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City Council is Changing its Rules, Again

ERIC PREVEN’S NOTEBOOK - if you have not scheduled a visit to see your councilmember in advance or do not have an appointment, a security officer will have to escort you to your council member's office.

This was according to an aide to Councilmember Martinez who spoke to KNX 97.1. 

She said, "the world is very different now, threats are happening to elected officials at every level of government across the country." She posed the question, "Do we need a catastrophe to occur before we secure the chambers at City Hall?"  

The Council lurched back into gear on Wednesday with a Special 1 item wherein, nobody, including the council quite knew what they were voting on, until Strefan Fauble, the angling city attorney, read in to the record and distributed it to the seated members. The argument for Special 1 items, is that it came to the attention of the council after publication of the agenda. "If you want to speak on this item...  it has been loaded up into the kiosk... you may also speak on it in general public comment if you want."   What if you are not downtown? 

"Sir, you're disrupting the meeting!" 

The City Council's deep fake worked beautifully.  By simply deleting a few sentences from the dense fine print on the public meeting agenda for Wednesday May 4, they culled the crowd of regular speakers down to the nub.

There were only two so-called, multiple item speakers.  Adam Smith, "Nice to see my fans here... it's troubling that people can't call in anymore.  Folks, who were impacted have trouble coming in on a weekday morning.  spending money on zoom was prudent, and people should be able to call on a break from work or from their home. I want to thank the council member from San Pedro, Joey Buckets, for his clown show." 

The City Attorney, begged, "Do you want to speak on special one?"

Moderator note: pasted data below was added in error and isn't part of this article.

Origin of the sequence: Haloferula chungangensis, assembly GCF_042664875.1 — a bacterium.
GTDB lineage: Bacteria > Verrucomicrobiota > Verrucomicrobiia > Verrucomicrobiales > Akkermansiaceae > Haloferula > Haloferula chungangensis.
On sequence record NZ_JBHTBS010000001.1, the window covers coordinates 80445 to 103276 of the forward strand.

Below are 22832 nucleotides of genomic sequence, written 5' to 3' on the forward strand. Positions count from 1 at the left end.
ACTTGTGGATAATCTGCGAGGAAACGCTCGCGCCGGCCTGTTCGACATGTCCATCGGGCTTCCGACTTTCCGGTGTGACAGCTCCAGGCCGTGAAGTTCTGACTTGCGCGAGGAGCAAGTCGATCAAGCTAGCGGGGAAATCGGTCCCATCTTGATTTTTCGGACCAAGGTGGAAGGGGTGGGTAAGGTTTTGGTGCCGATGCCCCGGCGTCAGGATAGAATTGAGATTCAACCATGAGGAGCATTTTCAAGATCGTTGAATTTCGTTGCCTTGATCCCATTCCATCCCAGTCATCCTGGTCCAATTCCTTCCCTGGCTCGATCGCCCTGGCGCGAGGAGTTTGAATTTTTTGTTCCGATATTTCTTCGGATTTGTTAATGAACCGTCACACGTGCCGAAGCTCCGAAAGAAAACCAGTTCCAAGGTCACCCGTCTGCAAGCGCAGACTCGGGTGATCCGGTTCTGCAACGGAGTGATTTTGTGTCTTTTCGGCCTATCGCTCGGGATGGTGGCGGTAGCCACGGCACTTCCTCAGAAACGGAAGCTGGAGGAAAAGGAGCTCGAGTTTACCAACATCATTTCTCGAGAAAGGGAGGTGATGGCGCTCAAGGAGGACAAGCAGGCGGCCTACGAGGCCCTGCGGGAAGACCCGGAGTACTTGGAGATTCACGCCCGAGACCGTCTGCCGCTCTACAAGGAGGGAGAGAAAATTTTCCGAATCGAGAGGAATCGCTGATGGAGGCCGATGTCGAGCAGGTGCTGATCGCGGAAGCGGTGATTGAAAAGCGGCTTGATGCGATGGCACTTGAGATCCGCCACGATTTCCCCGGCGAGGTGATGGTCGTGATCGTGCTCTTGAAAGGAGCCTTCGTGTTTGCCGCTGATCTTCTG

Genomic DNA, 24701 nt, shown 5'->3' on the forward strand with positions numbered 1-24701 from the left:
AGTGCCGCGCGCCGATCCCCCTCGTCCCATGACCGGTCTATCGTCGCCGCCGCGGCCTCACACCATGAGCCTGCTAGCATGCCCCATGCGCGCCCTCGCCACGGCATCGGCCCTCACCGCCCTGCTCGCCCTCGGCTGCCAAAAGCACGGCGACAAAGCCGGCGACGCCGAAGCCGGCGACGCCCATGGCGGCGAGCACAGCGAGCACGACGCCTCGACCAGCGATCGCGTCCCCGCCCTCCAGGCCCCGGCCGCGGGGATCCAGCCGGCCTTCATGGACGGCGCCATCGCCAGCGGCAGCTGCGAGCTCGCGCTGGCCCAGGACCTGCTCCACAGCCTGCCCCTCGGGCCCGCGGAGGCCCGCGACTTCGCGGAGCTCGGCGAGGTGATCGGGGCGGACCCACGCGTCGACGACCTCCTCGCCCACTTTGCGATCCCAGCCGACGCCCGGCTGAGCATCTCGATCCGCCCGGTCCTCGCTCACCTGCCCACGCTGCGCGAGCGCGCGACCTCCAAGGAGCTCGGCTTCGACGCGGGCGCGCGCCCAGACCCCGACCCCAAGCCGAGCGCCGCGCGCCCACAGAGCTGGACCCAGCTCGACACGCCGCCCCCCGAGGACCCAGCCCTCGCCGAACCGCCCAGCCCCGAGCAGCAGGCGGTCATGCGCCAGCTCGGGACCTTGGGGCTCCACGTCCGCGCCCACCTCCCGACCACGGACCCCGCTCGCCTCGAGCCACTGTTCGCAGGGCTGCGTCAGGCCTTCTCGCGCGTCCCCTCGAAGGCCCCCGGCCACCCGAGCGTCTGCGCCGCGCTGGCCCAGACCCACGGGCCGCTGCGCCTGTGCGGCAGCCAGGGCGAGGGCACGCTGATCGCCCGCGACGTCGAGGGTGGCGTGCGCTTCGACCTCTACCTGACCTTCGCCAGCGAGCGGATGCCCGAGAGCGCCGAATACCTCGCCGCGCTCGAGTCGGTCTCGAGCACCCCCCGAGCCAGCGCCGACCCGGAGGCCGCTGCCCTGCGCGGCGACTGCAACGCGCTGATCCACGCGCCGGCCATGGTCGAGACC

He didn't.   

The second was Miki Jackson, who may or may not be Aids Healthcare Foundation affiliated, said, the pandemic had been "surreal" and hoped that we go back to the hybrid where people could also call in because, "It's a large city... and people have personal issues and work issues and they have just as much right to speak up as anyone." 

The City Attorney, begged, "Do you want to speak on special one?" 

She didn't. 

Then, after a bit of quick voting and shuffling the council called up General Public Comment.  "General public comment: all Items are all closed." 

A small army of CD10 residents from the Disability Rights California Advocacy and Community Engagement group known as (ACE) were there to platform Herbert Wesson and a building in CD10 with 450 units and "cucarachas" and "ratones."  A high percentage of the dozen or so speakers, who each took more time due to translation, called out the alleged slumlords and also decried the new rule disallowing the public to speak at the meeting, virtually.   

A smart speaker, named Diana, "I wanted to comment, about coming in person... I am 39 weeks pregnant. I had to come all the way, because the choice was taken away... i came on a bus."  

One speaker, who was with ACE but spoke in English, and politely asked that Nury Martinez, "Open the phone lines because many people cannot come here and they won't be heard."